What you’re suggesting is sanity checks (I think?) - those should be included on top of a module like this. Using catch all solutions, like a rate limiting wrapper, is good practice because it acts as a safeguard against accidental failure to implement proper controls (the risk of accidentally allowing a DoS-style attack is increased by relying on sanity checks on every single remote, rather than wrapping them in a module which sorts it for you).

The cost to something like this is minimal, if not plain negligible, and the benefit is pretty clear from a security and performance perspective.

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It wasn’t clear from here if I could check if the player is being throttled from a LocalScript (to for instance notify them of this) without it limiting the amount of uses a player gets.

To be more precise, I’m thinking of adding a sort of “Panic Button” function to a custom chat script, and using this to not only prevent spamming remote events but also implement the delay of 20 seconds, or (0.1 allowed times per second)

Is it a good idea for example:
You make a cooldown on the client that lasts 1 second, then on the server you make it so if its fired more than 5 times a second you kick the player, is that a good idea?

The client firing more often than should be possible indeed seems like a sign of a client exploiting. Make sure to test your system enough to avoid false positives caused by a player’s slow or unstable internet connection. I’m unsure if Roblox queues up remote requests (and fires them rapidly when the connection is back) or ignores them in these cases.

In any case, it’s good practice to make sure nothing happens when the event is indeed exceeding its expected limits.

(Sorry for the late reply.)

This is a very late response and I like Xander’s response above, but no you probably shouldn’t just be kicking players that fire a remote like that.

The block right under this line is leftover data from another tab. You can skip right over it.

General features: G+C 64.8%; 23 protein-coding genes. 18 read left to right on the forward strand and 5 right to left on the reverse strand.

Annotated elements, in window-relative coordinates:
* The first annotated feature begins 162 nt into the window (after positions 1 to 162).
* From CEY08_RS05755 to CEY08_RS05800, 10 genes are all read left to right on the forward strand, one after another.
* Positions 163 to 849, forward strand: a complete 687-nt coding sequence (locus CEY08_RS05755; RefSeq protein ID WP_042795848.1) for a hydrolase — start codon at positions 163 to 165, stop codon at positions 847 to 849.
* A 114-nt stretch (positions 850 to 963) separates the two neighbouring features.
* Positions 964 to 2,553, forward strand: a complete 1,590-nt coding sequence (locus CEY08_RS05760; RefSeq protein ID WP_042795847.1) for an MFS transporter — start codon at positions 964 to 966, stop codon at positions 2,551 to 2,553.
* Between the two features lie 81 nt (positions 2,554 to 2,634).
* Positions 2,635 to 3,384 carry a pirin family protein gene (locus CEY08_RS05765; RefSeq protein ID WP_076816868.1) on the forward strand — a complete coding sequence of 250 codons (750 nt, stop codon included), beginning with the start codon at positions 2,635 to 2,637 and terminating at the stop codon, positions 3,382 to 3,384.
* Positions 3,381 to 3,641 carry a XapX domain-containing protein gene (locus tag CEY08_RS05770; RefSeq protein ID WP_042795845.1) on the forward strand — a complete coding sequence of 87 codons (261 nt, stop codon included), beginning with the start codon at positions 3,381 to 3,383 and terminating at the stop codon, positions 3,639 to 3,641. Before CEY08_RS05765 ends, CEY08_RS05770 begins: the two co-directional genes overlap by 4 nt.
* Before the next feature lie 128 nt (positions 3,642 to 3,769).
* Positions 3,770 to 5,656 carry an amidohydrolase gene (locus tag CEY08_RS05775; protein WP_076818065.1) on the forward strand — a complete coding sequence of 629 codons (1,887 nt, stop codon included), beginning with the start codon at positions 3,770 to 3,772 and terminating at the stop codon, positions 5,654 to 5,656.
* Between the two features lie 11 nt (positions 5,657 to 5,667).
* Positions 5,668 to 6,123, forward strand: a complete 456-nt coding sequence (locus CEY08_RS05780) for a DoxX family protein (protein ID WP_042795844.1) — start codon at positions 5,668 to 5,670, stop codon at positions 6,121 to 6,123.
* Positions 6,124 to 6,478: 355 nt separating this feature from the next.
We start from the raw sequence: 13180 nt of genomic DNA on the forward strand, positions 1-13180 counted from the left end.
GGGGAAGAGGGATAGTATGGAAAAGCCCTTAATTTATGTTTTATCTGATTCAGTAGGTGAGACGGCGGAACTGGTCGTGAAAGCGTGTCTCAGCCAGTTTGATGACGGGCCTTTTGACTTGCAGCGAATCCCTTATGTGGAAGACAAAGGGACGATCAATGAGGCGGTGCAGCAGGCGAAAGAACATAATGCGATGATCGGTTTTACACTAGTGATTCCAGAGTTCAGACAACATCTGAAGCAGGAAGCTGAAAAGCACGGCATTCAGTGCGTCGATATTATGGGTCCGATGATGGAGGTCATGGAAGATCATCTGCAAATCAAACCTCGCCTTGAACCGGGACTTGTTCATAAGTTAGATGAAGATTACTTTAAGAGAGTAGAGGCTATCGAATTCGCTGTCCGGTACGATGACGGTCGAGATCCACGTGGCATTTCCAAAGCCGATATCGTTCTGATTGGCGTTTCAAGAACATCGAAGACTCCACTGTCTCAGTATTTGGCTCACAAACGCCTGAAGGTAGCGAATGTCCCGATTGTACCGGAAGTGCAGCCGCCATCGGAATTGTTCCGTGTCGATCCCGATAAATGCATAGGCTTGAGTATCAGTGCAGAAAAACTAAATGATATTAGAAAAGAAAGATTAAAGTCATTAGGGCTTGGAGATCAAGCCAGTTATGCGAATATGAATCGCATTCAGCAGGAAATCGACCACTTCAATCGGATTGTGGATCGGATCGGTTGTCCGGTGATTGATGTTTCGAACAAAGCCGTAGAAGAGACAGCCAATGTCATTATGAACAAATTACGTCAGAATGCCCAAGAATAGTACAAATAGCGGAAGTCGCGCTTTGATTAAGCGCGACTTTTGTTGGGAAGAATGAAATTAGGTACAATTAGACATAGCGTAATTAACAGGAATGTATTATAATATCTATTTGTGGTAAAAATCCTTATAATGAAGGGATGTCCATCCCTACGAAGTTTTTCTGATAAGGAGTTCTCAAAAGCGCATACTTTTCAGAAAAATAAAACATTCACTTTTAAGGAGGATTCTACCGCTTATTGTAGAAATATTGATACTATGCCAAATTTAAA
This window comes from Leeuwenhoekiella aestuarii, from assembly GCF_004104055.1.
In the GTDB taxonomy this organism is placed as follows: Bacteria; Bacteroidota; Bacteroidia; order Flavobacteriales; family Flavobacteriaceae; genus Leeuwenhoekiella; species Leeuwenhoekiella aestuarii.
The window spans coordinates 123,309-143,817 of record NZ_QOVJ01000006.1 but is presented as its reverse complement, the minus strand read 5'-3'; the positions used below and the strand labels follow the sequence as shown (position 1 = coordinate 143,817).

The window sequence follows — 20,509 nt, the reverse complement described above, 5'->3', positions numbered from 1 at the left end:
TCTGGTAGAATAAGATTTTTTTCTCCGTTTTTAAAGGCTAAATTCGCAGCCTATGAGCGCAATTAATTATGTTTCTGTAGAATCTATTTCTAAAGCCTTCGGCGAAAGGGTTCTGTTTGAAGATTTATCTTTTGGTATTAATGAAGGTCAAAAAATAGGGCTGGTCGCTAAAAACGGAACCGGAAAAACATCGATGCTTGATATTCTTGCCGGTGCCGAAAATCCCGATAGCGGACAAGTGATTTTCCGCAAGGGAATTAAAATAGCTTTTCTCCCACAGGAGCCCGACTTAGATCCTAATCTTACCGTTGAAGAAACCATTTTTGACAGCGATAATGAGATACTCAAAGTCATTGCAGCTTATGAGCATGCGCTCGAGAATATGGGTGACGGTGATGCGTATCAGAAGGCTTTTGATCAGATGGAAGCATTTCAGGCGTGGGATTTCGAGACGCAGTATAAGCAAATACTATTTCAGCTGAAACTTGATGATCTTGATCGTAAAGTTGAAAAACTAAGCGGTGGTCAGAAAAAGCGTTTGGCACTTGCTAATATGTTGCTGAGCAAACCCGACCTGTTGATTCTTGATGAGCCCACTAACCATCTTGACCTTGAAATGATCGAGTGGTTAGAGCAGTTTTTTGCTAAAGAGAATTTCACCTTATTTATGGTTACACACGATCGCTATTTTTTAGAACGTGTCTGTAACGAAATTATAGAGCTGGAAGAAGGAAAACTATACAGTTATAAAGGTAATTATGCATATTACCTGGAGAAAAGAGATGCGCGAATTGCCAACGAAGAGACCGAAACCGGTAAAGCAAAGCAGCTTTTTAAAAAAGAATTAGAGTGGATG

Let me put it into a reasonable ideal:

  • Using this module, you can limit all players requests very simply.

  • If you do it right, there’s no difference from an exploiter and someone with a really good macro or someone on a constant grind.

So rather than finding edge-case solutions for punishing the exploiters (who you cannot truly differentiate,) you should instead focus on making their exploits less harmful to the balance of your game.

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sorry for the slight bump but i cant seem to get this working on my gun, it only works once for me

for context the gun is completely client sided and the bullets and audio are handled on the server

this is the server code:

FireGun.OnServerEvent:Connect(function(plr)
	local gun = plr.Character:FindFirstChildWhichIsA('Tool')
	if gun:FindFirstChild('GunModule') then
		if gun and FloodCheck:Check(plr, FireGun, require(gun.GunModule).commons.Rate) then
			if GunFires:FindFirstChild(gun.Name) then
				local sfx = GunFires:FindFirstChild(gun.Name)
				local firesound = sfx.Fire:Clone()
				firesound.Parent = gun.Handle
				firesound:Play()
				firesound.Ended:Connect(function()
					firesound:Destroy()
				end)
			else
				plr:Kick('Error: Could not locate cooresponding gun sound')
			end
		end
	else
		plr:Kick('Error: No gun module')
	end
end)

if you need more info let me know

no, make the ratelimit both in client and server, and if server detecyed it reached that limit irs very obvious its an exploiter and you should kick it.

You should probably add some leeway in the rate of the flood check and not make it equal to the exact firing rate. This accounts for a variable networking delay etc.

I’d also recommend handling the sounds and effects on the client and not on the server. This will decrease latency and will make your guns feel more responsive.

With your supplied code, I’m unable to tell what’s preventing your gun from shooting a second time. Perhaps it’s the code running on the client? Perhaps Scripting support could help you out further? If after debugging, you believe it’s my module that’s the cause of the problem, then feel free to DM me and maybe we can help each other to fix it. (DMing for other help is fine too, but the scripting support forum is likely quicker.)

i’ve already fixed this issue, i just used a table with the players user id, though ill provide some answers if i want to use this in the future

i have tested it in game with a friend and it seems like there isn’t noticeable a delay to the sound or bullets

yeah, i was just doing that temporarily since i just wanted to get the main system done first

i don’t think so, all the script did was fire a remote event with no parameters